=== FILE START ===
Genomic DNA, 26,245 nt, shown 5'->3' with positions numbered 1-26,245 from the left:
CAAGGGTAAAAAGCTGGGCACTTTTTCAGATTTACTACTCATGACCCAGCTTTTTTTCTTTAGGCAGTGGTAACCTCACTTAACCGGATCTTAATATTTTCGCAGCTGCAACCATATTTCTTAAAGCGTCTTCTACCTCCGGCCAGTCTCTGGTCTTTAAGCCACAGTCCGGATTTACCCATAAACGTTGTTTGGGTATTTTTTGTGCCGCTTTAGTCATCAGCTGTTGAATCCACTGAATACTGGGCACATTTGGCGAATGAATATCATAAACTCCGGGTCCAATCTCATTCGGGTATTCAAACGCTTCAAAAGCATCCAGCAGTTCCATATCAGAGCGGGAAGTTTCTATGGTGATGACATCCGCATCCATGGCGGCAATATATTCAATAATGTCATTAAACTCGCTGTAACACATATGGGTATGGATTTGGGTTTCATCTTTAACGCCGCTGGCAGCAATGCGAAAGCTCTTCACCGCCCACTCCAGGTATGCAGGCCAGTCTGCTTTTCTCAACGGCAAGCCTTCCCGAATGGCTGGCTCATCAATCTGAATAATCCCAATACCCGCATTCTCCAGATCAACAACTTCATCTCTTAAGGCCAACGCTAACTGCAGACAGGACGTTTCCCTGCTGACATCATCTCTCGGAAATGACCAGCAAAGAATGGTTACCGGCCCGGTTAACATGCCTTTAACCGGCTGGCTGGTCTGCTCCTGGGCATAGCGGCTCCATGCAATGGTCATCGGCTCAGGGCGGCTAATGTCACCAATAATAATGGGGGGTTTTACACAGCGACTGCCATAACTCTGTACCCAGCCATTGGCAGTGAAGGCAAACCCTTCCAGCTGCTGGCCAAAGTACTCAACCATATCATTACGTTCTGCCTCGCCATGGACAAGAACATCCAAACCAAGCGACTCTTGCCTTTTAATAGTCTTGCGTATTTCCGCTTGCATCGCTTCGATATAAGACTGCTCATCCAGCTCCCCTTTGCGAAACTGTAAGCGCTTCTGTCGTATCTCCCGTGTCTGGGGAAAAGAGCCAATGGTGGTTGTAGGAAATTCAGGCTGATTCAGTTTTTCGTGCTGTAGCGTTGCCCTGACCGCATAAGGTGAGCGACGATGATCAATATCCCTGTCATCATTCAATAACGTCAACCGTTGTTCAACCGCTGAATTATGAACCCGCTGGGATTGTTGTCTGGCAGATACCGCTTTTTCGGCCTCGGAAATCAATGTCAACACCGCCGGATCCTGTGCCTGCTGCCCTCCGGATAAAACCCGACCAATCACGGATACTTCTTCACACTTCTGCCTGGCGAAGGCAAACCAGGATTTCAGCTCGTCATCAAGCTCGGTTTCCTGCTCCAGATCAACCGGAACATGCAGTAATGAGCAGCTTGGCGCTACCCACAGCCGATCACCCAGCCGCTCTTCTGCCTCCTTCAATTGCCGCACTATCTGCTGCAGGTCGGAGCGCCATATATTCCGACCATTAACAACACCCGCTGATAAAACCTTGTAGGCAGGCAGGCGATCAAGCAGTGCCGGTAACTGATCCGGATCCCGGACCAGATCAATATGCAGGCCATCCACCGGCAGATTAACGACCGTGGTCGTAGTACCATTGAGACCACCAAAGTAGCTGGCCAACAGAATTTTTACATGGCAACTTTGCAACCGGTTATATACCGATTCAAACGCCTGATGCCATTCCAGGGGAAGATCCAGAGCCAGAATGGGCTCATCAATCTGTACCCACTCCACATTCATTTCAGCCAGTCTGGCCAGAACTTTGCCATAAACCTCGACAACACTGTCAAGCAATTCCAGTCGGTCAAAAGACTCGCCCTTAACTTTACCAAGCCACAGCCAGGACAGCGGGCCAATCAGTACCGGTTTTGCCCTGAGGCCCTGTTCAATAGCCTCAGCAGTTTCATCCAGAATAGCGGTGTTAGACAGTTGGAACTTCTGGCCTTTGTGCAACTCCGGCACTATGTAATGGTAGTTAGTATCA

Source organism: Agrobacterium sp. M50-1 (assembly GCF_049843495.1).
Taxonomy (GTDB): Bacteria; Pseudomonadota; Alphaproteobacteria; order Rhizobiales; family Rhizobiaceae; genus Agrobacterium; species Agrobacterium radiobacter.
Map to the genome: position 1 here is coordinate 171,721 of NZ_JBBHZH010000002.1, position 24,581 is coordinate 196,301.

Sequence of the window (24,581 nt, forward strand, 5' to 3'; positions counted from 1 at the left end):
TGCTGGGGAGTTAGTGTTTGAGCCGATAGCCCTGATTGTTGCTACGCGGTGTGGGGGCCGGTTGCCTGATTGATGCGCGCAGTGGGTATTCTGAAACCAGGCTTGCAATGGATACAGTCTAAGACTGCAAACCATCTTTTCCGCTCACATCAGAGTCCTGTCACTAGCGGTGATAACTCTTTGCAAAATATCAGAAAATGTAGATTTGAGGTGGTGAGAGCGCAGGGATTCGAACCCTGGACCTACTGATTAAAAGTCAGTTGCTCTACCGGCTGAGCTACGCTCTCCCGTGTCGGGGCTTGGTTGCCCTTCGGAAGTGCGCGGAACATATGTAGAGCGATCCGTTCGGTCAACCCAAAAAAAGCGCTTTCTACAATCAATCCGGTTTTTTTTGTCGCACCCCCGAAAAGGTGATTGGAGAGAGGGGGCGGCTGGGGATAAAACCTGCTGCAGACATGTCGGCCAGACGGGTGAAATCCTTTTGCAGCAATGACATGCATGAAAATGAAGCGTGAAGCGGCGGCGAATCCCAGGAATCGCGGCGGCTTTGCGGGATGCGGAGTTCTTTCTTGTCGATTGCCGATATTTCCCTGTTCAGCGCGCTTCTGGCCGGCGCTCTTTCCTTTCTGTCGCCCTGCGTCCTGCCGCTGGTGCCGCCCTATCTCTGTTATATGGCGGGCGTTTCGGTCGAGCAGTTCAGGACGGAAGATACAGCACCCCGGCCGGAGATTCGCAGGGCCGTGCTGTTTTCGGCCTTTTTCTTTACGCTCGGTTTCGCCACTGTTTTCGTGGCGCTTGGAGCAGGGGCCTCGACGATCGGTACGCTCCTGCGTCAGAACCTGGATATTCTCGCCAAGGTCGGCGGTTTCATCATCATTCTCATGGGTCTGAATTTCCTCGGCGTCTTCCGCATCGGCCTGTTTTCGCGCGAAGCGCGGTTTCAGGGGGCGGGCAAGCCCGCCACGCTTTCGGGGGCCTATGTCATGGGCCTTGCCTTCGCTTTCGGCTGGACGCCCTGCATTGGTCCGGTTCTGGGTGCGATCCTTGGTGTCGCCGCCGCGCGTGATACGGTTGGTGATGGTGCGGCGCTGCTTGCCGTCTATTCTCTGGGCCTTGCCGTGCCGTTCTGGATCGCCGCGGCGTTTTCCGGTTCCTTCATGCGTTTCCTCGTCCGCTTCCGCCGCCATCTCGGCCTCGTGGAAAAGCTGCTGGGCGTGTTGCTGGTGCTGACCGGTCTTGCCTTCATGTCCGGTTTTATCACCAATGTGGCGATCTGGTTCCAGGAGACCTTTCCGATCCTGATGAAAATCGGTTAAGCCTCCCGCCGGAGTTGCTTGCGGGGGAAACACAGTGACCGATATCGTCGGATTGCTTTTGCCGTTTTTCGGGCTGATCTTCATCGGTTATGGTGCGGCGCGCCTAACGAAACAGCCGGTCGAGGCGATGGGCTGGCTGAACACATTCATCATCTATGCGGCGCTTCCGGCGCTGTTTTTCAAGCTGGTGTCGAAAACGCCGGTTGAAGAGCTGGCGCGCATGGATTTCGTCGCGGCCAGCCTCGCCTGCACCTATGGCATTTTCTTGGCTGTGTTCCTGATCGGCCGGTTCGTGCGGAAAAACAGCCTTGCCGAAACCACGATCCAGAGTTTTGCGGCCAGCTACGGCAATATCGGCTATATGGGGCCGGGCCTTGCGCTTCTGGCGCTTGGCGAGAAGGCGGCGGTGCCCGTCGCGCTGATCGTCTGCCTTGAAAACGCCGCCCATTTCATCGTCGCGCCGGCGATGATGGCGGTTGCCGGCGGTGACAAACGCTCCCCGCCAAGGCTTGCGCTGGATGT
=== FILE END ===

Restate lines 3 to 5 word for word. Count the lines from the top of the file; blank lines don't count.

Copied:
Source organism: Agrobacterium sp. M50-1 (assembly GCF_049843495.1).
Taxonomy (GTDB): Bacteria; Pseudomonadota; Alphaproteobacteria; order Rhizobiales; family Rhizobiaceae; genus Agrobacterium; species Agrobacterium radiobacter.
Map to the genome: position 1 here is coordinate 171,721 of NZ_JBBHZH010000002.1, position 24,581 is coordinate 196,301.